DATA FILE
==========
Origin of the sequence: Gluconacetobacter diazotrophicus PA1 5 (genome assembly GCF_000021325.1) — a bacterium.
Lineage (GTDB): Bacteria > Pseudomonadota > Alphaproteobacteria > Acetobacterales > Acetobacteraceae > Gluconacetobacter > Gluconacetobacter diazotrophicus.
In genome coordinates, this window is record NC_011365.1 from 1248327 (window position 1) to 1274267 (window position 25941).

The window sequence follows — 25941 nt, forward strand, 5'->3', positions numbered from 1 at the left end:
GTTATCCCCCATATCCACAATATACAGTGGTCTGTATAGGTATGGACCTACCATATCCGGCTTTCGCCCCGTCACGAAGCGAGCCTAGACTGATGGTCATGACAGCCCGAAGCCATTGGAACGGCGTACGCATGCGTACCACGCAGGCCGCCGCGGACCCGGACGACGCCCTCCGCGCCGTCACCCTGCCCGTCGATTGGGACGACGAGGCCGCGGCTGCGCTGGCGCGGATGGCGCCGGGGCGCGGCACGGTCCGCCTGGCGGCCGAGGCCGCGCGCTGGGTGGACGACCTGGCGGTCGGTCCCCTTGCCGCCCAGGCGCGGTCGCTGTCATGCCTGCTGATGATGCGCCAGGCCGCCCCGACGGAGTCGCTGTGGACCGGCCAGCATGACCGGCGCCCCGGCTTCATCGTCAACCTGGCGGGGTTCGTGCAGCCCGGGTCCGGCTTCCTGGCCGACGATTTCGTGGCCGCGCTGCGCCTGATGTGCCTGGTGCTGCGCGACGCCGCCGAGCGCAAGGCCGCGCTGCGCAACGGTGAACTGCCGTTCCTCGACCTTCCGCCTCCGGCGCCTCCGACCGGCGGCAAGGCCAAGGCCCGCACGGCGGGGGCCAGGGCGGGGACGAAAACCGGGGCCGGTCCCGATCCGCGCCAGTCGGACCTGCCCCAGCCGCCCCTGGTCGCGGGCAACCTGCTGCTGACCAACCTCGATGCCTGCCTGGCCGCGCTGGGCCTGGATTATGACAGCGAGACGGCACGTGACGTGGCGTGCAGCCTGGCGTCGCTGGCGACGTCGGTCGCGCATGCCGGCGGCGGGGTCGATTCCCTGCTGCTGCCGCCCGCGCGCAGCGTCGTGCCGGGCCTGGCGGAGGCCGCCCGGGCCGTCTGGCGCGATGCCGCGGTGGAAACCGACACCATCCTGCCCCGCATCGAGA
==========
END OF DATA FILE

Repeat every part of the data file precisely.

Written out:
Origin of the sequence: Gluconacetobacter diazotrophicus PA1 5 (genome assembly GCF_000021325.1) — a bacterium.
Lineage (GTDB): Bacteria > Pseudomonadota > Alphaproteobacteria > Acetobacterales > Acetobacteraceae > Gluconacetobacter > Gluconacetobacter diazotrophicus.
In genome coordinates, this window is record NC_011365.1 from 1248327 (window position 1) to 1274267 (window position 25941).

The window sequence follows — 25941 nt, forward strand, 5'->3', positions numbered from 1 at the left end:
GTTATCCCCCATATCCACAATATACAGTGGTCTGTATAGGTATGGACCTACCATATCCGGCTTTCGCCCCGTCACGAAGCGAGCCTAGACTGATGGTCATGACAGCCCGAAGCCATTGGAACGGCGTACGCATGCGTACCACGCAGGCCGCCGCGGACCCGGACGACGCCCTCCGCGCCGTCACCCTGCCCGTCGATTGGGACGACGAGGCCGCGGCTGCGCTGGCGCGGATGGCGCCGGGGCGCGGCACGGTCCGCCTGGCGGCCGAGGCCGCGCGCTGGGTGGACGACCTGGCGGTCGGTCCCCTTGCCGCCCAGGCGCGGTCGCTGTCATGCCTGCTGATGATGCGCCAGGCCGCCCCGACGGAGTCGCTGTGGACCGGCCAGCATGACCGGCGCCCCGGCTTCATCGTCAACCTGGCGGGGTTCGTGCAGCCCGGGTCCGGCTTCCTGGCCGACGATTTCGTGGCCGCGCTGCGCCTGATGTGCCTGGTGCTGCGCGACGCCGCCGAGCGCAAGGCCGCGCTGCGCAACGGTGAACTGCCGTTCCTCGACCTTCCGCCTCCGGCGCCTCCGACCGGCGGCAAGGCCAAGGCCCGCACGGCGGGGGCCAGGGCGGGGACGAAAACCGGGGCCGGTCCCGATCCGCGCCAGTCGGACCTGCCCCAGCCGCCCCTGGTCGCGGGCAACCTGCTGCTGACCAACCTCGATGCCTGCCTGGCCGCGCTGGGCCTGGATTATGACAGCGAGACGGCACGTGACGTGGCGTGCAGCCTGGCGTCGCTGGCGACGTCGGTCGCGCATGCCGGCGGCGGGGTCGATTCCCTGCTGCTGCCGCCCGCGCGCAGCGTCGTGCCGGGCCTGGCGGAGGCCGCCCGGGCCGTCTGGCGCGATGCCGCGGTGGAAACCGACACCATCCTGCCCCGCATCGAGA